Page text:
by Heather Moore
When I was a newbie, it would have killed me to give away the end of the book in a synopsis. As a reader, I never read the end first . . . so combining the two together, it seemed that if I gave away the end of my book in a synopsis I was going to ruin the reading experience.
But agents want to know the end. Recently I read a blog written by Nathan Bransford, an agent with Curtis Brown Literary. Bransford recommends that a synopsis be 2-3 pages, double spaced, unless otherwise specified by an agent or editor.
Bransford’s excellent advice includes:
“A synopsis is not an opportunity to talk about every single character and every single plot point in a "and then this happened and then this happened" fashion. A synopsis needs to do two things: 1) it needs to cover all of the major characters and major plot points (including the ending) and 2) it needs to make the work come alive. If your synopsis reads like "and then this happened and then this happened" and it's confusing and dull, well, you might want to revise that baby.”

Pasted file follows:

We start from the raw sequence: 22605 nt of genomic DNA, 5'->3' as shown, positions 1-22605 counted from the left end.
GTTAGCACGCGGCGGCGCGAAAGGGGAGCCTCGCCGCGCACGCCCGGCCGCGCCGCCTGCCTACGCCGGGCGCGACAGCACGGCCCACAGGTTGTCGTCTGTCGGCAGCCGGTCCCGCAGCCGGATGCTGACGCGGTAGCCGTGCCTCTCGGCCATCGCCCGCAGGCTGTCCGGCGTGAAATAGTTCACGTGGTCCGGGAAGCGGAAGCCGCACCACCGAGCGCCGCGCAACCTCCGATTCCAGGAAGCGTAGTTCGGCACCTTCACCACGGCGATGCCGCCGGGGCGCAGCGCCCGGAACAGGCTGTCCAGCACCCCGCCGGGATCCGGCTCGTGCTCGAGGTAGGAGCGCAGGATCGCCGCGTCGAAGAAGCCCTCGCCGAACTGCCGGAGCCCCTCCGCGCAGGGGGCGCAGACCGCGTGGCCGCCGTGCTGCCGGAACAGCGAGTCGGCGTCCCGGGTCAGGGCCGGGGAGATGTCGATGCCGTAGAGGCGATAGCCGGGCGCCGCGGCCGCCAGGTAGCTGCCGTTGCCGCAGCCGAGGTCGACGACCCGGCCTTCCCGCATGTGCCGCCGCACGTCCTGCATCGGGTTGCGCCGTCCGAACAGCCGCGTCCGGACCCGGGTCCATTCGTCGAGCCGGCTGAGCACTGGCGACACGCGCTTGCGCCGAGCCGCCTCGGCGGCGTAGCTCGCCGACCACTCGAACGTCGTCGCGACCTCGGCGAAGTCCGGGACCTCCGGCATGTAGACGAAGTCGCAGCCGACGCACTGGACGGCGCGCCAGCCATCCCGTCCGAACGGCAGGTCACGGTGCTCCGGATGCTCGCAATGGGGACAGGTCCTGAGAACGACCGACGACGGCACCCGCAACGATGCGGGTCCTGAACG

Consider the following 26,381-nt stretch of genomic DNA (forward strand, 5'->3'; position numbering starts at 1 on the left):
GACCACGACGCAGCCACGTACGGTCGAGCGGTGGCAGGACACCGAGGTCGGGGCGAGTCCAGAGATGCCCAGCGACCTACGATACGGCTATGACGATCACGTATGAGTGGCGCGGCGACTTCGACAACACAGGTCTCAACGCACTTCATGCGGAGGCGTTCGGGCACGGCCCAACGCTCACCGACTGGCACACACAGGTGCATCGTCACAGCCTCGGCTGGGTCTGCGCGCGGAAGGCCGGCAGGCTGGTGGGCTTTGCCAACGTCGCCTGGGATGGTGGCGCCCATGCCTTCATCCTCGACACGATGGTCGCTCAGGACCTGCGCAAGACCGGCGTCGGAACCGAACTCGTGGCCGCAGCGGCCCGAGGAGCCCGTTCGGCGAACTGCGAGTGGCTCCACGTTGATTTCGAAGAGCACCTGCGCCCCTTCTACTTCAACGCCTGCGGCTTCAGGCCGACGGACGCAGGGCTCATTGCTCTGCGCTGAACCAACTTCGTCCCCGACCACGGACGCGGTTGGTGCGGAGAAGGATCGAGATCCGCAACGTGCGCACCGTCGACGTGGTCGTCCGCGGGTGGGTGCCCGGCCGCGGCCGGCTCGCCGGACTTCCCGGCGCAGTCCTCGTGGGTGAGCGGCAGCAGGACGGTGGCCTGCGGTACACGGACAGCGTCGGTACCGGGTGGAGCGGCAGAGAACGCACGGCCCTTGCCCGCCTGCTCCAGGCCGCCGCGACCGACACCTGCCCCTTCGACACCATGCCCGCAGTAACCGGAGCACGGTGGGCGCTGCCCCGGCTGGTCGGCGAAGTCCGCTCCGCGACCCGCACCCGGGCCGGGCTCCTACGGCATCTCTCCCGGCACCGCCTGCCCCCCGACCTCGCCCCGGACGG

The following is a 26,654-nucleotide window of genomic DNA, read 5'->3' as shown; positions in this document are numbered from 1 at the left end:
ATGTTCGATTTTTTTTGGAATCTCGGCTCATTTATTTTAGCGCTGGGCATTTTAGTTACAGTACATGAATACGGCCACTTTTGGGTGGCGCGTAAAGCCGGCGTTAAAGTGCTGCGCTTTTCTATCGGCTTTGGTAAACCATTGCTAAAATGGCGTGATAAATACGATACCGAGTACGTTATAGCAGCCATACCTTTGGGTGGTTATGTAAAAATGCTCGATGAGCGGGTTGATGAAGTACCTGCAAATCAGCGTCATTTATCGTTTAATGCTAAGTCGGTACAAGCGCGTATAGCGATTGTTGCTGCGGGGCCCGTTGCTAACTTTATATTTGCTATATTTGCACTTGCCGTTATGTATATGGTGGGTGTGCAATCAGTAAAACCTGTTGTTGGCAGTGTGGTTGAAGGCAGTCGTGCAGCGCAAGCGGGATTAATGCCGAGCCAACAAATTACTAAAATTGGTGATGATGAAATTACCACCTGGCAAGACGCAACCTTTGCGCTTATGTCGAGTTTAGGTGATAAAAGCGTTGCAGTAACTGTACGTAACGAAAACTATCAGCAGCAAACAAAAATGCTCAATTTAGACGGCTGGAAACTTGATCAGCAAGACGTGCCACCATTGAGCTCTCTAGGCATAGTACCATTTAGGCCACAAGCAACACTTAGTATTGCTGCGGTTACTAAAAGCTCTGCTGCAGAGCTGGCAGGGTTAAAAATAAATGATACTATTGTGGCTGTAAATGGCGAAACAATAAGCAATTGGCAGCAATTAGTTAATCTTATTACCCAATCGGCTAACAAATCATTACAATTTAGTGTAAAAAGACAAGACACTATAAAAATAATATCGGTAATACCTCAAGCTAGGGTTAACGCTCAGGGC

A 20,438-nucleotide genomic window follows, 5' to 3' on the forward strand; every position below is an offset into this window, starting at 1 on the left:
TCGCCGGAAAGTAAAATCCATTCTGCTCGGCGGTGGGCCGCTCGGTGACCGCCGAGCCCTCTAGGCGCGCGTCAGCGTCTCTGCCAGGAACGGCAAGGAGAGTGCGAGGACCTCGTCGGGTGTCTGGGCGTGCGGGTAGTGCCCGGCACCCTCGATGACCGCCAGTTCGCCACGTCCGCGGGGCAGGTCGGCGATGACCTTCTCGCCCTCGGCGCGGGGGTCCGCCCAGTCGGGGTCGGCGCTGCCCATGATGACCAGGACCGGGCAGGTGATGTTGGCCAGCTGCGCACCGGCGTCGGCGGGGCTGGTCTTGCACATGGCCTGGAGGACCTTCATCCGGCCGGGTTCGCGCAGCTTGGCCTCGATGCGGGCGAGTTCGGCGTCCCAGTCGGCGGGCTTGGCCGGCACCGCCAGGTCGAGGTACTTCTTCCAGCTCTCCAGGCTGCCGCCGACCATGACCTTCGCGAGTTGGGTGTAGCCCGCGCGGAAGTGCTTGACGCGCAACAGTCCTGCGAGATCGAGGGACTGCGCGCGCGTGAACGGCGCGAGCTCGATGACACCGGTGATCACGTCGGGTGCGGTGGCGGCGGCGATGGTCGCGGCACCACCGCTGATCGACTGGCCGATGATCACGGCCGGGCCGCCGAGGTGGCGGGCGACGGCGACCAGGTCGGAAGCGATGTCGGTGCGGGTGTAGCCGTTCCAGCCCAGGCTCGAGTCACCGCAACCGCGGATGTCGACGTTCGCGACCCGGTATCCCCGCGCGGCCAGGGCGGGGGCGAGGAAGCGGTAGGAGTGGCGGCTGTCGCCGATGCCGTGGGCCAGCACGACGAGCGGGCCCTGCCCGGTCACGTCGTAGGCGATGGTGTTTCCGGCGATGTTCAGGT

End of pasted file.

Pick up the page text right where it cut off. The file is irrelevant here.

Bransford also said, “A good place to start for a model on how to write a good synopsis is to mimic book cover copy, only also include in the synopsis what happens in the end.”
As a published writer, I understand that it’s important to be able to write a concise synopsis of your novel. Once you have a synopsis nailed down, it’s easier to write a hook or a pitch, and of course that query letter.
With my publisher, I turn in a synopsis to the editor after the book has been accepted. This synopsis goes to the committee and gives them the insight they need to position and market the book. Also the backliner and marketing blurbs are easier to put together with a handy synopsis. Like Josi, I write the synopsis after I’ve finished the manuscript. Too many things can change if you write it while your book is still in progress. Josi also cautioned writers against holding back what happens at the end of their novels.
So, to make a long blog short. Go ahead. Spill the ending.